by Yana Ludwig and Karen Gimnig

Cooperative groups are our best hope for addressing climate disruption, racism, poverty, homelessness, oppression and even pandemics. The good news is that groups form every day to address these issues. The bad news is that they struggle with conflict, gridlock, power battles, and falling participation.

In short, we lack the skills to convert our passion and intelligence into effective action.

With 52 transformative group and individual exercises, here’s a practical toolkit for groups to solve problems, build community, and change culture towards greater empathy and authenticity. This is an essential resource for leaders, facilitators and changemakers to develop core practices in discernment, curiosity, communication and engagement.

Building Belonging:

Your Guide to Starting a Residential Intentional Community

 Building Belonging is both a practical guide for how to start a residential intentional community and a collective framework for addressing the racial, social, ecological and economic disparities affecting all aspects of the living experience for humans, land, and its co-inhabitants.

It offers an unprecedented perspective to creating intentional community that speaks directly to the reader who wants collective answers and who sees the deep benefit of community living as a key piece to addressing systemic issues.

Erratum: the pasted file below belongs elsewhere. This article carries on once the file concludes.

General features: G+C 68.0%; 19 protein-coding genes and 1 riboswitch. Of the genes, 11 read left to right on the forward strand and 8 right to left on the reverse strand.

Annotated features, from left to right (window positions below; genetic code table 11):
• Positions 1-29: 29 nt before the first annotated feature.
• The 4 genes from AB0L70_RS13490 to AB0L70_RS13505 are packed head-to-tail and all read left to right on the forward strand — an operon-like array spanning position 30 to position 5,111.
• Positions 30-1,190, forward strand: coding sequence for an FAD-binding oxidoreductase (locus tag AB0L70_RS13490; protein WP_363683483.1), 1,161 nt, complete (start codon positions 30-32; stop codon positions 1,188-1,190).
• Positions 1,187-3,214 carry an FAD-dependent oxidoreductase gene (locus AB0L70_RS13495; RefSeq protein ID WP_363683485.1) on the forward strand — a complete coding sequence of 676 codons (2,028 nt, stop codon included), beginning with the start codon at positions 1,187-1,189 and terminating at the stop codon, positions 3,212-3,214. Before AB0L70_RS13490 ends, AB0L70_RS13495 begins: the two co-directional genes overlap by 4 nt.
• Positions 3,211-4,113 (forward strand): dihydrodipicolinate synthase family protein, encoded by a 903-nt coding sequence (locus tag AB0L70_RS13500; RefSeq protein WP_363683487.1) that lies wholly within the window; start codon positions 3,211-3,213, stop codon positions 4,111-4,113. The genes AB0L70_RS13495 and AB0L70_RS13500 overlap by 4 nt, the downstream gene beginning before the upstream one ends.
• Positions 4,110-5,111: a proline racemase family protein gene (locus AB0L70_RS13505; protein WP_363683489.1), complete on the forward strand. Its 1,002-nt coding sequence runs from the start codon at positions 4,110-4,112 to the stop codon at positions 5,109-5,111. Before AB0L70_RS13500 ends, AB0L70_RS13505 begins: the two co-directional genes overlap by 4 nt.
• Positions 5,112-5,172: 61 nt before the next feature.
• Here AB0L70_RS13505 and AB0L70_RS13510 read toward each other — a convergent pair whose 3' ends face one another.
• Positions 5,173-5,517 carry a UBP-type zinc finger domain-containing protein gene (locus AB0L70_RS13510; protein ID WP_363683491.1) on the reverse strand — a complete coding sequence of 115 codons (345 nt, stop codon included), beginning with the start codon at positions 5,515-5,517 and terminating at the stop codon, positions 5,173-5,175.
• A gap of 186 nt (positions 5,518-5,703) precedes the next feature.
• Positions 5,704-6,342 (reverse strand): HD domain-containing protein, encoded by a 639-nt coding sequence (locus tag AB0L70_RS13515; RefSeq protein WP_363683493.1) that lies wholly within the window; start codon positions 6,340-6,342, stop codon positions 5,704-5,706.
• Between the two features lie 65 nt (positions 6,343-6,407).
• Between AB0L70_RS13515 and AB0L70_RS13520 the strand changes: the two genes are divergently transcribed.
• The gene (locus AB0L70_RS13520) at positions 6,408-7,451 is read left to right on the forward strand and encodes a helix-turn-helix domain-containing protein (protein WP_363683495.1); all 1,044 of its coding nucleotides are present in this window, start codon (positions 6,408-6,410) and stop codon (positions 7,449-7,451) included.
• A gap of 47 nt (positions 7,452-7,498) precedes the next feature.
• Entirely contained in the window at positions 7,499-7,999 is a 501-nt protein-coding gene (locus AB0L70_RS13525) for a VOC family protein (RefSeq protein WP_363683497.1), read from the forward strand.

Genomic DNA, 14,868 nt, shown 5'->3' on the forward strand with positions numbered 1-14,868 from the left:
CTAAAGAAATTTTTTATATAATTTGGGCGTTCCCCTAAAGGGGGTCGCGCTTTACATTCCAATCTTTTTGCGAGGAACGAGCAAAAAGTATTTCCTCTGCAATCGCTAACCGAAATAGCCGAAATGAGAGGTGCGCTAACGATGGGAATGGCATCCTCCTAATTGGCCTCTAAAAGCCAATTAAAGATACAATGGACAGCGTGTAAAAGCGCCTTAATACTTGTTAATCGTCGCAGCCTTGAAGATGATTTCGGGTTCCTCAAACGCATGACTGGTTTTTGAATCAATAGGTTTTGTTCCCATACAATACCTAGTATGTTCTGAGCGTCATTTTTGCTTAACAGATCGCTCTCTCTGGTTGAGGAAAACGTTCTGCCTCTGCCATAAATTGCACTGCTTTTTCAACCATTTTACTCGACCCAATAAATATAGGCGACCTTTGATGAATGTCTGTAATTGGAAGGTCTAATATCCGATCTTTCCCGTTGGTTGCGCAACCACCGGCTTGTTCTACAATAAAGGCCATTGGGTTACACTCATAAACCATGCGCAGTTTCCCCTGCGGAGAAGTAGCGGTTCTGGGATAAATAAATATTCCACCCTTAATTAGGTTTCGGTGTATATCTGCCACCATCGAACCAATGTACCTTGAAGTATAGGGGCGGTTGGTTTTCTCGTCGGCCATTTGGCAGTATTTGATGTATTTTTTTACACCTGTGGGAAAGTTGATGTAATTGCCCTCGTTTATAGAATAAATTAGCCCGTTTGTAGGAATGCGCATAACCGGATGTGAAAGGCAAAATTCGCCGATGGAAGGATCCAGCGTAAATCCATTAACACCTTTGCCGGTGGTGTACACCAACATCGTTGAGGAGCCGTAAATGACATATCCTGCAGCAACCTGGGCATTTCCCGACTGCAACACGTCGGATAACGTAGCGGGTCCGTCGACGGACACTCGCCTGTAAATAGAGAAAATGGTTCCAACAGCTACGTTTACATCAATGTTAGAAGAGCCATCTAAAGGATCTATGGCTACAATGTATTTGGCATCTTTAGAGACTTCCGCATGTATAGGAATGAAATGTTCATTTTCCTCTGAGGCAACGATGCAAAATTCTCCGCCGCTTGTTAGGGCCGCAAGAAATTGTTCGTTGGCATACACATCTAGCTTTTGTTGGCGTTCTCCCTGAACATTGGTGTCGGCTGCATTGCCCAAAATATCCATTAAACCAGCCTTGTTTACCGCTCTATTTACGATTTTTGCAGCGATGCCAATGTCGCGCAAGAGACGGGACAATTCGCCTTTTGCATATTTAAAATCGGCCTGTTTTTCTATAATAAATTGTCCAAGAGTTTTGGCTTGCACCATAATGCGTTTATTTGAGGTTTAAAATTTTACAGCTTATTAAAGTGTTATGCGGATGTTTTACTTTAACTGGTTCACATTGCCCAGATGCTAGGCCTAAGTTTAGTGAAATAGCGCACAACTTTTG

Author Yana Ludwig brings wisdom and perspective from 25 years of intentional community experience and many years of training founders in starting intentional community. It is a give-back to the movement that nurtured Yana’s personal and professional growth for all those years,  transforming her knowledge into a practical and honest guide unlike any other, uniquely built for its time. 

The dream to create a more whole and connected life is one that awakens in people of all walks of life, with various histories and levels of access to land and wealth. The yearning to belong to a place and a people could be said to be inherent in our very nature. 



Starting a Community course instructor image

About The Author: Yana Ludwig

Yana has 25 years of cooperative living experience, including four community start-ups. She served for over a decade on the Board of the Foundation for Intentional Community, and as a trainer, facilitator, and consultant for progressive projects since 2005. Yana is co-author of The Cooperative Culture Handbook: A Social Change Manual to Dismantle Toxic Culture and Build Connection and author of Together Resilient: Building Community in the Age of Climate Disruption, which won the 2017 Communal Studies Association Book of the Year Award.

Yana’s 2013 TEDx talk, Sustainable is Possible! (And it doesn’t suck…) kicked off an era for her as a public speaker and advocate for communities. She is a founding member of the Solidarity Collective, an income sharing community in Laramie, WY. She currently serves as the Executive Director of the North Coast Food Web in Astoria OR, where she lives with her partner, Matt Stannard, and a very large dog.

Find out more about Yana on her website: https://www.yanaludwig.net/